[Side note: the term “brandy” comes from the Dutch “brandewijn” which translates as burnt wine, for reasons which will become clear in a moment.]

If you’re not familiar with the distilling process, the short version is this: the cider is put into a tank and heated. Water, as you know from science class, boils at 212 degrees Fahrenheit. Ethyl alcohol – the stuff we drink – boils at a lower temperature, 172 degrees. The cider is heated to a particular point between those two temperatures.

When the cider reaches the appropriate temperature, the alcohol will begin to vaporize and will rise from the liquid. Those vapors are collected and cooled in a condenser, and – voila! – you’ve got a distilled liquid of around 28-30 percent alcohol known as petit eau (“little water”). This petit eau also contains some water and other trace elements, so distillers will run that liquid back through the distiller a second (or third or sixth) time to both increase the alcohol content and purity, creating the high-alcohol beverage known as eau de vie, which literally translates as “water of life.” This spirit can be as high in alcohol as 70 percent at this stage in the process.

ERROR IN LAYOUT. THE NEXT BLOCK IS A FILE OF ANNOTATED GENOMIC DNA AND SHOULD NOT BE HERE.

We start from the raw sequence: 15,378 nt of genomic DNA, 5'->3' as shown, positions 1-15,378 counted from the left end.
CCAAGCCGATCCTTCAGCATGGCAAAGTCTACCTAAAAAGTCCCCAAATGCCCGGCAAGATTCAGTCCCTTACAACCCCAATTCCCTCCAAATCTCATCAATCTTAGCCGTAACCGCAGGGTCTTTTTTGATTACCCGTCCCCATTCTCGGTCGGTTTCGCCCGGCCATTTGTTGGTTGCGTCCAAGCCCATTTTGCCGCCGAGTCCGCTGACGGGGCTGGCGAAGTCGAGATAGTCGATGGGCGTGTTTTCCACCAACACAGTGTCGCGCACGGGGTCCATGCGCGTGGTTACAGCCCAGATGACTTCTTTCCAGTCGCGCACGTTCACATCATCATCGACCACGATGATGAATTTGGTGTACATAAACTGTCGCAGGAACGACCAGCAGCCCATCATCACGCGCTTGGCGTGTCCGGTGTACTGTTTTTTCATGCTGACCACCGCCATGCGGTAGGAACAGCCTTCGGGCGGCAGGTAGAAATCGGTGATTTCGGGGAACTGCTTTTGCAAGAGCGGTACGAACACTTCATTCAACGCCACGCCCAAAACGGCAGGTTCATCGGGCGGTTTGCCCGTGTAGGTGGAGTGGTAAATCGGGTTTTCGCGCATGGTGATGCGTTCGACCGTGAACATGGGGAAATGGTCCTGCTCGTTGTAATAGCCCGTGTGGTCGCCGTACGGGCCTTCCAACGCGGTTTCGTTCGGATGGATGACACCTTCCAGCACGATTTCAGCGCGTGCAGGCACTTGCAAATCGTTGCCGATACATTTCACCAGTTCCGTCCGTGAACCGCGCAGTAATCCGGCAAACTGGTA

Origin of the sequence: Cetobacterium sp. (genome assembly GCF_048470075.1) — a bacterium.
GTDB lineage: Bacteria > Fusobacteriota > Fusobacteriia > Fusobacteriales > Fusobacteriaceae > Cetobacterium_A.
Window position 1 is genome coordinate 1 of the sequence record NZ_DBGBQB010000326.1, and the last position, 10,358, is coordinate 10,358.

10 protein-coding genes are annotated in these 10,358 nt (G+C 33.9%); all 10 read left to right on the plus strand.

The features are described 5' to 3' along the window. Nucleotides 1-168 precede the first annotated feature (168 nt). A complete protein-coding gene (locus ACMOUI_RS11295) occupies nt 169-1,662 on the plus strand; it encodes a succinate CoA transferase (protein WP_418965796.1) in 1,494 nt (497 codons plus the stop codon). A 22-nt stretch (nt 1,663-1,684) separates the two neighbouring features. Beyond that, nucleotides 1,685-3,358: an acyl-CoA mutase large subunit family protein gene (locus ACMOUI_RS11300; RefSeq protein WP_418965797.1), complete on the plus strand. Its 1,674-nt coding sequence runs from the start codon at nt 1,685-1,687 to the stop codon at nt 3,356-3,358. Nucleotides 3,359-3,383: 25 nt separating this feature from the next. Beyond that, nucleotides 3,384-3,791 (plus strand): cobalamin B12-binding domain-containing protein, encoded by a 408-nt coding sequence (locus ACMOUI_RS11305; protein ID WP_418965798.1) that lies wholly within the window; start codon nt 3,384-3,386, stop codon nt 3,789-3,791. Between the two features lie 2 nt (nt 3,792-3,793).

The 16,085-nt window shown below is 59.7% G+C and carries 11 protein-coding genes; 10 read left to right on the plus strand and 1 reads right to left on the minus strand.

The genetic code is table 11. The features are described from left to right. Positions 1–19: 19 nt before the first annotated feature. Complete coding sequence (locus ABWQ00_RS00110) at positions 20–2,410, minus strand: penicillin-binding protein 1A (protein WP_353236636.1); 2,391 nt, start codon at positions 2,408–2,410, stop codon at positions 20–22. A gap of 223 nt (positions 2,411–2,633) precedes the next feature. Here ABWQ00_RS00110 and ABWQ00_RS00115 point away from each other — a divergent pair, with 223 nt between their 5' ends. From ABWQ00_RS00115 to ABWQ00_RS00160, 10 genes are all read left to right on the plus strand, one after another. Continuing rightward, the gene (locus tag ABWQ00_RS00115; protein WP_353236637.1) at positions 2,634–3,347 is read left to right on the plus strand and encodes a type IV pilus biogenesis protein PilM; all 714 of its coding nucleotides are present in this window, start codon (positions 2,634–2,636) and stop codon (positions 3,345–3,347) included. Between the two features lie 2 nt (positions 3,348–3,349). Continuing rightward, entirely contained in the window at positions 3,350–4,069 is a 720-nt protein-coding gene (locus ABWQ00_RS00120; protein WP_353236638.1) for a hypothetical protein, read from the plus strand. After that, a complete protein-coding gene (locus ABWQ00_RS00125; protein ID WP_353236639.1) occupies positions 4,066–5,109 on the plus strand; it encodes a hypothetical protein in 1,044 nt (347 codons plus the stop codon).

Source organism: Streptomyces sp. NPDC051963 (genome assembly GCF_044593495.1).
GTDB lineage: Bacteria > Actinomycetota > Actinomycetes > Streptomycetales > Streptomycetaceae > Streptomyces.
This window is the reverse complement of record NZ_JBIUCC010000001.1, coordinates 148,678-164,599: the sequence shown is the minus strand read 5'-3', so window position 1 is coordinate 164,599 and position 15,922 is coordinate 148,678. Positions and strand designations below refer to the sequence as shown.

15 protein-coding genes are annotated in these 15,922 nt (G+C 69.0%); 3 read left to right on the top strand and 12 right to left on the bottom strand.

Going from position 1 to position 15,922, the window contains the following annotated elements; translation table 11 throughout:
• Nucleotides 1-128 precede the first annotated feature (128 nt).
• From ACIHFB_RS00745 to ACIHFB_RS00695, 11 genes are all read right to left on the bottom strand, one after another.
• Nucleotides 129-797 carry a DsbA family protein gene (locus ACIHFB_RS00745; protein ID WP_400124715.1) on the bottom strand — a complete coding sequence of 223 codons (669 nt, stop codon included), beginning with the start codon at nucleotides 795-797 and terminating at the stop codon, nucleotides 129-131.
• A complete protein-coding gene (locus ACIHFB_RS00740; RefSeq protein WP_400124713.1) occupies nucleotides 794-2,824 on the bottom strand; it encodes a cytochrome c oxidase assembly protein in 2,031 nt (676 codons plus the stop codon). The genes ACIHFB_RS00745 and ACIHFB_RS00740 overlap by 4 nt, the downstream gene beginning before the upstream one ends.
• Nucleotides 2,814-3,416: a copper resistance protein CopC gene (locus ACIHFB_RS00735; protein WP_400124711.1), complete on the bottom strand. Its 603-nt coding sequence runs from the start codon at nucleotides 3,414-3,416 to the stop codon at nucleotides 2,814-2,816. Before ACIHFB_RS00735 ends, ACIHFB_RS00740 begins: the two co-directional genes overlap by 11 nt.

The resulting brandy is then placed in well-seasoned oak casks and cut with water to the desired alcohol content, usually around 40 percent. The time in barrel allows the spirit to pick up colors and flavors from the wood. Most Calvados is aged in lightly toasted casks, so as not to impart too many smoke flavors or colors to the finished product. After a period of aging, the Calvados is bottled.

The length of the aging is the main determinant of the quality classification. “Fine” Calvados are aged for at least two years; “Vieux” or “Reserve” at least three; “VO” or “VSOP” at least four; and “XO” at least six years – but are commonly much older. Calvados can be made of spirits of varying years, but the youngest component of the blend determines the classification.